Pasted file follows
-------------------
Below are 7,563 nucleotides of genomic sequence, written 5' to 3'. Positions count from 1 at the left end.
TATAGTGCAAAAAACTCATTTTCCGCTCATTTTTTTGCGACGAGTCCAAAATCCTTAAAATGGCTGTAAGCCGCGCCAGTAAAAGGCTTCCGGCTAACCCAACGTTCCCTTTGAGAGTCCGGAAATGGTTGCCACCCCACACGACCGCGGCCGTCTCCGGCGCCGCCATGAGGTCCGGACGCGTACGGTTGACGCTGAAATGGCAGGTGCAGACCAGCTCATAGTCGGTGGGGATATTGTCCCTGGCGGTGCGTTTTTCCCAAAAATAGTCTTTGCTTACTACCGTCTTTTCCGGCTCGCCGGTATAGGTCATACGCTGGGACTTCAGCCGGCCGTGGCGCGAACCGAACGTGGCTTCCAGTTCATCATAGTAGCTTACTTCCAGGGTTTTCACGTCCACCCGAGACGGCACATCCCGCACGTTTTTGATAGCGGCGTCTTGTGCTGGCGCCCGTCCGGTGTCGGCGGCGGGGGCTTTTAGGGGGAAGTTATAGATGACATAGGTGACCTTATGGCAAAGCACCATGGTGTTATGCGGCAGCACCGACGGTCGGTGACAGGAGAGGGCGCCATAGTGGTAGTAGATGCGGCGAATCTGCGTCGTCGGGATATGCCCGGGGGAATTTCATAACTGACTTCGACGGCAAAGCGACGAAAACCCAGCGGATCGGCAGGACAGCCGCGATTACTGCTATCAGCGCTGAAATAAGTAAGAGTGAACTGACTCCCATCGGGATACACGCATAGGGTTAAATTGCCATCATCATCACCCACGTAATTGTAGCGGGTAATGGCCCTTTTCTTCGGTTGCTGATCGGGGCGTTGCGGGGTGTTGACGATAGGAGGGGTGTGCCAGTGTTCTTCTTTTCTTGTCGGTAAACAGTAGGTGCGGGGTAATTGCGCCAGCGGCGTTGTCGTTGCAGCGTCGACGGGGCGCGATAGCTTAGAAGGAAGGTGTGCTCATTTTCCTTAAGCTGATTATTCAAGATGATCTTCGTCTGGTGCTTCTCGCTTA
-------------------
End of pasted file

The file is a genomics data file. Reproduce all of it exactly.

Below are 7,563 nucleotides of genomic sequence, written 5' to 3'. Positions count from 1 at the left end.
TATAGTGCAAAAAACTCATTTTCCGCTCATTTTTTTGCGACGAGTCCAAAATCCTTAAAATGGCTGTAAGCCGCGCCAGTAAAAGGCTTCCGGCTAACCCAACGTTCCCTTTGAGAGTCCGGAAATGGTTGCCACCCCACACGACCGCGGCCGTCTCCGGCGCCGCCATGAGGTCCGGACGCGTACGGTTGACGCTGAAATGGCAGGTGCAGACCAGCTCATAGTCGGTGGGGATATTGTCCCTGGCGGTGCGTTTTTCCCAAAAATAGTCTTTGCTTACTACCGTCTTTTCCGGCTCGCCGGTATAGGTCATACGCTGGGACTTCAGCCGGCCGTGGCGCGAACCGAACGTGGCTTCCAGTTCATCATAGTAGCTTACTTCCAGGGTTTTCACGTCCACCCGAGACGGCACATCCCGCACGTTTTTGATAGCGGCGTCTTGTGCTGGCGCCCGTCCGGTGTCGGCGGCGGGGGCTTTTAGGGGGAAGTTATAGATGACATAGGTGACCTTATGGCAAAGCACCATGGTGTTATGCGGCAGCACCGACGGTCGGTGACAGGAGAGGGCGCCATAGTGGTAGTAGATGCGGCGAATCTGCGTCGTCGGGATATGCCCGGGGGAATTTCATAACTGACTTCGACGGCAAAGCGACGAAAACCCAGCGGATCGGCAGGACAGCCGCGATTACTGCTATCAGCGCTGAAATAAGTAAGAGTGAACTGACTCCCATCGGGATACACGCATAGGGTTAAATTGCCATCATCATCACCCACGTAATTGTAGCGGGTAATGGCCCTTTTCTTCGGTTGCTGATCGGGGCGTTGCGGGGTGTTGACGATAGGAGGGGTGTGCCAGTGTTCTTCTTTTCTTGTCGGTAAACAGTAGGTGCGGGGTAATTGCGCCAGCGGCGTTGTCGTTGCAGCGTCGACGGGGCGCGATAGCTTAGAAGGAAGGTGTGCTCATTTTCCTTAAGCTGATTATTCAAGATGATCTTCGTCTGGTGCTTCTCGCTTA